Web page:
Terror Anthrax Linked to Type Made by U.S.
December 3, 2001
By WILLIAM J. BROAD
Source New York Times
The dry powder used in the anthrax attacks is virtually indistinguishable in critical technical respects from that produced by the United States military before it shut down its biowarfare program, according to federal scientists and a report prepared for a military contractor.
The preliminary analysis of
the powder shows that it has the same extraordinarily high concentration
of deadly spores as the anthrax produced in the American weapons program.
While it is still possible that the anthrax could have a foreign source,
the concentration is higher than any
The similarity to the levels
achieved by the United States military lends support to the idea that
someone with ties to the old program may be behind the attacks that have
killed five people. The Federal Bureau of Investigation recently expanded
its investigation of anthrax suspects to include government and contractor
laboratories as a
Its high concentration is surprising,
weapon experts said, and far beyond what military analysts once judged
as the likely abilities of terrorists. Still, experts caution that the
emerging evidence is tentative and that it is too early to rule out other
possible suspects, be they domestic lone
A yardstick for measuring the
quality of anthrax emerged almost three years ago when William C. Patrick
III, a longtime federal consultant and one of the nation's top experts
on biological weapons, wrote a report assessing the possible risks if
terrorists were to send anthrax through the mail. Based on the difficulty
of developing advanced
"The quality of the spores is very good," said a federal science adviser who shared the Patrick report with The New York Times. "This is very high-quality stuff" - equal, he said, in concentration to that produced by the United States military before it abandoned germ weapons.
The high quality, the adviser said, lends credence to the idea that someone with links to military laboratories or their contractors might be behind the attacks. "It's frightening to think that one of our own scientists could have done something like this," he said. "But it's definitely possible."
He said the anthrax sent to the Senate contained as many as one trillion spores per gram, a figure confirmed by an administration official.
A gram is just one-twenty-eighth
of an ounce. Yet in
The letter sent to Tom Daschle,
the Senate Democratic leader, is said to have held two grams of anthrax
- enough, in other words, to make about 200 million lethal doses, assuming
it could be distributed to victims with perfect
Analysis of the Daschle powder
has been hampered by the small amount recovered after an aide opened the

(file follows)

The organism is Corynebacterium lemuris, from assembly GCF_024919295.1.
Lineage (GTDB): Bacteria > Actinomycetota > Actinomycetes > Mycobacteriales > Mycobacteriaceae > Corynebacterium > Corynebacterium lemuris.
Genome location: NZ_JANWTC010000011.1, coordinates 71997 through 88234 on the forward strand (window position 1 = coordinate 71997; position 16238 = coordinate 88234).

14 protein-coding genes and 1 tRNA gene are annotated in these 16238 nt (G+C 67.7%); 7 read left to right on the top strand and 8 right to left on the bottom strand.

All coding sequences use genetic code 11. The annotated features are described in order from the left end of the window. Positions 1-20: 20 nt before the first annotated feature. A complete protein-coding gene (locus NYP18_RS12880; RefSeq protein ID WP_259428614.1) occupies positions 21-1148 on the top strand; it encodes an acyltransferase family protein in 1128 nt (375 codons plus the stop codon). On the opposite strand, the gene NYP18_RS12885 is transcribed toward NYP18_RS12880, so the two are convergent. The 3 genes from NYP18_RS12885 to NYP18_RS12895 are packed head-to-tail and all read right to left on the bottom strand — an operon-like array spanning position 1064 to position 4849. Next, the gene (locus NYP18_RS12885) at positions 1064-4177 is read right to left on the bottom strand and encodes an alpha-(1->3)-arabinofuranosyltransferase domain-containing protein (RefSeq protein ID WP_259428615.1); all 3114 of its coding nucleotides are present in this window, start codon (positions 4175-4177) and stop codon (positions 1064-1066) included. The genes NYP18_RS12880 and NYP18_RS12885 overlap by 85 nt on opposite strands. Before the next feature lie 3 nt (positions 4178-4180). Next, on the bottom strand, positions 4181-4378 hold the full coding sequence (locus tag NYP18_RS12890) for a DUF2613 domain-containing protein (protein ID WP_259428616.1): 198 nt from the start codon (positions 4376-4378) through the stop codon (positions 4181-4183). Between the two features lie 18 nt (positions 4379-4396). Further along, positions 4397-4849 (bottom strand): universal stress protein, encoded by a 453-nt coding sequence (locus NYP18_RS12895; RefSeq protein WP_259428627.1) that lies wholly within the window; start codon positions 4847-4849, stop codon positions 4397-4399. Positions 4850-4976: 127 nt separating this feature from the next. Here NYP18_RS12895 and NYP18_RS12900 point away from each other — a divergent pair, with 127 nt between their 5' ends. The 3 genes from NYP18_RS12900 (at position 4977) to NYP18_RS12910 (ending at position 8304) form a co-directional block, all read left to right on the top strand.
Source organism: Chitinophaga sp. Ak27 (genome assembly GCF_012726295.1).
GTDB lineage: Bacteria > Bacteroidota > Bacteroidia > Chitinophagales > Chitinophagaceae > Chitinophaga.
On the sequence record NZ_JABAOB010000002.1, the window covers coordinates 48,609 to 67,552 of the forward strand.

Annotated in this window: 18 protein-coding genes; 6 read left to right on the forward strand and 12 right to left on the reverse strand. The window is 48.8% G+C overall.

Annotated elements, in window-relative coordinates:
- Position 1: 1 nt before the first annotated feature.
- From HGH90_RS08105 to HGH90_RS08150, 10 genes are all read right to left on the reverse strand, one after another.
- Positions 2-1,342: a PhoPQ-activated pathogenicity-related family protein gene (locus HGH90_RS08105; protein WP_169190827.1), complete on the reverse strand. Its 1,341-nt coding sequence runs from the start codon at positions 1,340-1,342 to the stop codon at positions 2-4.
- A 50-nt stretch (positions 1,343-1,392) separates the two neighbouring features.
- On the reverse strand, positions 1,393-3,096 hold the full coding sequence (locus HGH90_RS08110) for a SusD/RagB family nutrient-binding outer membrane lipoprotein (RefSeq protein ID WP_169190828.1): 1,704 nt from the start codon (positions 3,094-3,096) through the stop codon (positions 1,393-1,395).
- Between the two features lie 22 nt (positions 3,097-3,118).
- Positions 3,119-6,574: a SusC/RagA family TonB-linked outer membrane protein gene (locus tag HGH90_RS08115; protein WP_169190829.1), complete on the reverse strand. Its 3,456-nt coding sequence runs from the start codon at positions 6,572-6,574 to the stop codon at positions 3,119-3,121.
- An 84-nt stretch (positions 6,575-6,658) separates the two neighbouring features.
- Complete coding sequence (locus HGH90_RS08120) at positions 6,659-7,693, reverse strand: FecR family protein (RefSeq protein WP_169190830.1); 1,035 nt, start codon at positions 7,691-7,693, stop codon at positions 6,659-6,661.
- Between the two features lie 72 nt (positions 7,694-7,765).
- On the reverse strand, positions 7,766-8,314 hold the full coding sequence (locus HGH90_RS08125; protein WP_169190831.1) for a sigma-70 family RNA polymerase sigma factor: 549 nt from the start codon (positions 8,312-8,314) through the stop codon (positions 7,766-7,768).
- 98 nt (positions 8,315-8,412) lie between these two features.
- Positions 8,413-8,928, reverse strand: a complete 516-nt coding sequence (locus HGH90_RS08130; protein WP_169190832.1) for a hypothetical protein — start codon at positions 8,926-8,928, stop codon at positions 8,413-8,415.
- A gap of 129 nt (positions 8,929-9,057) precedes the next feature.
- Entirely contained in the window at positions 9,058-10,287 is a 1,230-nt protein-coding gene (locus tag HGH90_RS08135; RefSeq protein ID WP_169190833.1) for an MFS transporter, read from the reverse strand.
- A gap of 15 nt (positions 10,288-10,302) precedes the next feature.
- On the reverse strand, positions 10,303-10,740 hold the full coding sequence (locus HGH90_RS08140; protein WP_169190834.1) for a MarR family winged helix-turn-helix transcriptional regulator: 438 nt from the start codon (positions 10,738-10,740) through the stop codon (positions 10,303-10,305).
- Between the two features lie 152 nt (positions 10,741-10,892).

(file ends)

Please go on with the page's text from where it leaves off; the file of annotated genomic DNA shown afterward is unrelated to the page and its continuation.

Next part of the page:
letter, and by technical missteps as the investigation got under way,
making some conclusions iffy. That is why investigators are
Spore concentration is just one factor experts will examine in the Leahy letter, and their findings could significantly alter their picture of the powder. Other factors that reflect the quality of anthrax production include whether the powder has been ground to a size that easily lodges in the lungs and whether it has been treated to make it static free and free-floating. Investigators will look for antistatic additives that might be a possible hallmark of a particular government's weapons program.
Mr. Patrick, in his risk assessment, sketched out both what the American military achieved and what a terrorist might do. His 28- page report, dated February 1999, was written for a federal contractor advising the government on how to handle the growing number of anthrax hoaxes and what to expect if real anthrax were to be sent through the mail.
"When these hoaxes first
came up, we assumed none of the bad guys" could achieve high-grade
anthrax, said a contractor official, who spoke on the condition of
It is unknown publicly exactly
how makers of anthrax
In his assessment, Mr. Patrick drew on personal knowledge acquired while working in the nation's offensive biological weapons program from 1951 to 1969, when it was dismantled, at which time he was chief of the division of product development. He won five patents with his colleagues for ways to make biological weapons.
His 1999 report focused on what kinds of contamination terrorist anthrax would cause when a letter was opened and what the requirements for decontamination were.
Mr. Patrick postulated that the concentration of anthrax would be 50 billion spores per gram. "This assumes a dried powder of moderate ability to generate into an aerosol when the envelope is opened," he wrote.
He predicted that an envelope would hold 2.5 grams of anthrax - an amount strikingly close to what is thought to have been mailed to Senator Daschle.
In his report, Mr. Patrick said the American program had achieved a concentration of one trillion spores per gram - what scientists today say is near the theoretical limit of how many of the microscopic spheres can be packed into a tiny space.
Today, no terrorist or scientific
maverick is known to have published anything that comes close to describing
how to make concentrated anthrax powders. Timothy W. Tobiason, a habitué
of gun shows who sells a self-published cookbook on
Experts judge Mr. Tobiason's
recipes as flawed in spots and at best capable of producing only low-quality
anthrax. His book deals mostly with the production of wet anthrax, though
it does suggest a way to grind clusters of dried anthrax into microscopic
pieces, which can settle into the
It is unclear if any foreign
nation has achieved high
Ken Alibek, a former top official
in the Soviet germ
"The infectious dose,"
Dr. Alibek said, "can be quite
Still, the 500 billion figure
is half the concentration
"I don't think they're manufacturing this in caves," Dr. Alibek said of the terror anthrax. "It's coming from another source."